Linnæus’s system of classification covers all living things, but we explain it here through that most iconic of our hedging plants – The English Yew…
Linnæus and The English Yew
Every living thing is now first divided into one of six (five in Britain and elsewhere – if you know a taxonomist perhaps they can explain why) fundamental Kingdoms: Animalia, Plantae, Fungi, Protoctista, and Prokaryota/Monera. Since his time, the microscopic world has been discovered and explored – hence the last two kingdoms.
Given this, we can return to our friend Taxus baccata, the first Yew to be classified by Linnæus. Its full classification is:
Kingdom: Plantae – plants.
Phylum: Tracheophyta – “land plants that have lignified tissues (the xylem) for conducting water and minerals throughout the plant.”
Class: Pinopsida – “gymnosperms, cone-bearing seed plants with vascular tissue.” In other words, all conifers past and present – extinct plants in the fossil record are categorised within the same system
Order: Pinales – all extant conifers.
Family: Taxaceae – all c.30 species of Yew
Genus: Taxus – Yews that “have reddish bark, lanceolate, flat, dark-green leaves 1–4 cm long and 2–3 mm broad, arranged spirally on the stem, but with the leaf bases twisted to align the leaves in two flat rows either side of the stem.”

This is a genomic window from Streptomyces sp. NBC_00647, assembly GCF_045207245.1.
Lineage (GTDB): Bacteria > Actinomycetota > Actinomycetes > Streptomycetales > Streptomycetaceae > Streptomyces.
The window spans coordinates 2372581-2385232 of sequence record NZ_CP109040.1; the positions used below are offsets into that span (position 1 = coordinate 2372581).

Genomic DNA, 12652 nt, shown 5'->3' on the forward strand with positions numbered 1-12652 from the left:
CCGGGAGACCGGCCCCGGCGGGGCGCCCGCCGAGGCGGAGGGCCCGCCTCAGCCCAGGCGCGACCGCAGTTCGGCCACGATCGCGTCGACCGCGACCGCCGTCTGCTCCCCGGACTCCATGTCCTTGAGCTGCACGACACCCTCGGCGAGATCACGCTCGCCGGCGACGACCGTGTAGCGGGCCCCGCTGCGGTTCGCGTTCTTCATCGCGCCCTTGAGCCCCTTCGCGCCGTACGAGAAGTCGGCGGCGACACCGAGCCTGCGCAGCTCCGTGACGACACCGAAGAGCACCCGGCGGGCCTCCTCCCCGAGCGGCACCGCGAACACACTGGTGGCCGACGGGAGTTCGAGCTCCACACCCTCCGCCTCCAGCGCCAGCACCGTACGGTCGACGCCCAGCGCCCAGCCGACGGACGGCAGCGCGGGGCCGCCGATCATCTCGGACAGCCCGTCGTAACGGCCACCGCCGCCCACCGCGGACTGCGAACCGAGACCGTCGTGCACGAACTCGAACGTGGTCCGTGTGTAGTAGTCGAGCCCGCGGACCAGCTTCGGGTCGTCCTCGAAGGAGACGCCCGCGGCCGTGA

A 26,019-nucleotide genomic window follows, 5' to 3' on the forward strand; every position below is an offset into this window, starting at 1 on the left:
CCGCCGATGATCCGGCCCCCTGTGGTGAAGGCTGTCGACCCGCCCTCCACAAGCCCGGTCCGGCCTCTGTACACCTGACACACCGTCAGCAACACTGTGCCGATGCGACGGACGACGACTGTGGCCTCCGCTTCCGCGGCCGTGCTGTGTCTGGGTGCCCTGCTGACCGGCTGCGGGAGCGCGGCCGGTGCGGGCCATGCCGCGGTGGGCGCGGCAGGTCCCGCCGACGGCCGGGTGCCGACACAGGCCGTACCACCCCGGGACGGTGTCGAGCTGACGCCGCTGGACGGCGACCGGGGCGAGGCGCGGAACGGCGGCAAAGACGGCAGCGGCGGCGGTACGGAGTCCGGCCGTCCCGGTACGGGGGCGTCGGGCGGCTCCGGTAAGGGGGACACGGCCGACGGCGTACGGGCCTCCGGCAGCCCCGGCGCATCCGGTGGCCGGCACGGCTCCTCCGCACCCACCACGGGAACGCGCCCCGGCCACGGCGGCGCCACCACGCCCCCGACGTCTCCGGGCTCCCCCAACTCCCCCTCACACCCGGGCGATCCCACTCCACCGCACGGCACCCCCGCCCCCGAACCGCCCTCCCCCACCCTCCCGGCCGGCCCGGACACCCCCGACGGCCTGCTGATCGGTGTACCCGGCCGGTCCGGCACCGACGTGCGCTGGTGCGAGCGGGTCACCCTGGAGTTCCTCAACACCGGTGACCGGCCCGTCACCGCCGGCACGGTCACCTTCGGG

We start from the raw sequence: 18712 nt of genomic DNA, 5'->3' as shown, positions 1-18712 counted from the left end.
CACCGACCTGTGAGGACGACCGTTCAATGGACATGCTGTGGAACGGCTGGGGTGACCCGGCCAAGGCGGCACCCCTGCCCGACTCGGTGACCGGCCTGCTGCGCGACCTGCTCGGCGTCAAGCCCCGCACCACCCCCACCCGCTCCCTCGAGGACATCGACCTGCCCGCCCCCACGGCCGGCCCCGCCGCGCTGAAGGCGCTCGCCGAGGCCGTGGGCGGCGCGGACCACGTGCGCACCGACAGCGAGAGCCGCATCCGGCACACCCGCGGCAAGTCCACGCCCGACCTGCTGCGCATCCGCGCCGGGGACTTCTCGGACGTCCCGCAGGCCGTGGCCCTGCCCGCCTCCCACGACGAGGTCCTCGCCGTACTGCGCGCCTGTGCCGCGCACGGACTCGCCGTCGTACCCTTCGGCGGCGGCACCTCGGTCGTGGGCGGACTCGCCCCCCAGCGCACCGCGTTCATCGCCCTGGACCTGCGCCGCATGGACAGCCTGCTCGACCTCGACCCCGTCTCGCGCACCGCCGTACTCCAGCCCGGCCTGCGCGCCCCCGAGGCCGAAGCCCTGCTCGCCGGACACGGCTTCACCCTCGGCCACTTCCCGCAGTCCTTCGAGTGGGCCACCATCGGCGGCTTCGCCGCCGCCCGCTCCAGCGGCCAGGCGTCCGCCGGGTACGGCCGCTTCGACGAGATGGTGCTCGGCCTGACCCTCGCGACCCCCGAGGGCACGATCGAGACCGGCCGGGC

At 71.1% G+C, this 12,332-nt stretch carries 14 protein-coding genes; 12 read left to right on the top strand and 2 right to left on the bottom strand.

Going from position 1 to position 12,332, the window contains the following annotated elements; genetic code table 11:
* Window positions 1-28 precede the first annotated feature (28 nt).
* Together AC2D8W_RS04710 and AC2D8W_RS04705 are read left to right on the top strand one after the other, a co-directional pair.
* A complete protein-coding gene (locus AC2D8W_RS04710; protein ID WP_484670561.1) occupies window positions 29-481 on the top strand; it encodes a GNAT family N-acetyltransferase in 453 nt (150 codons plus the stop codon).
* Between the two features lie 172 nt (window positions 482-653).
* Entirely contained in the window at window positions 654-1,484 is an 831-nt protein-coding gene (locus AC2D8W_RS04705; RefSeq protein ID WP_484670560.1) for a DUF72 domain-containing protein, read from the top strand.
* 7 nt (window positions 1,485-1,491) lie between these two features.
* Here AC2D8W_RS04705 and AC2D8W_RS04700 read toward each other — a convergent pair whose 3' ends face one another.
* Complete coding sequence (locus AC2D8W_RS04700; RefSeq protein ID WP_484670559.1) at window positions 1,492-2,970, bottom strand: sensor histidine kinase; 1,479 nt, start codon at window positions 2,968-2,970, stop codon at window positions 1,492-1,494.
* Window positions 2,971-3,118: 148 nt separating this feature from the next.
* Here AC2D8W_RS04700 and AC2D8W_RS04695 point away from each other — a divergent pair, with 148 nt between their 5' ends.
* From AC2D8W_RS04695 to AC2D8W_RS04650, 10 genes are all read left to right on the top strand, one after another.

Species: T. baccata – the English Yew!
Incidentally, because all Yews are so similar, debate about the classification of some species is ongoing, though the classification of The English Yew is not under debate.
But why did Linnæus chose Latin and, to a lesser extent, Greek? The answer is simple – in the 18th century, Latin was still prevalent in academia with the additional advantage of being an essentially fixed language. Latin was immune from the grammatical and lexicographical changes that keep living languages alive.
We shouldn’t complain, though – had Linnæus written in his vernacular we would now all be struggling with 18th century Swedish. Give me Latin any day!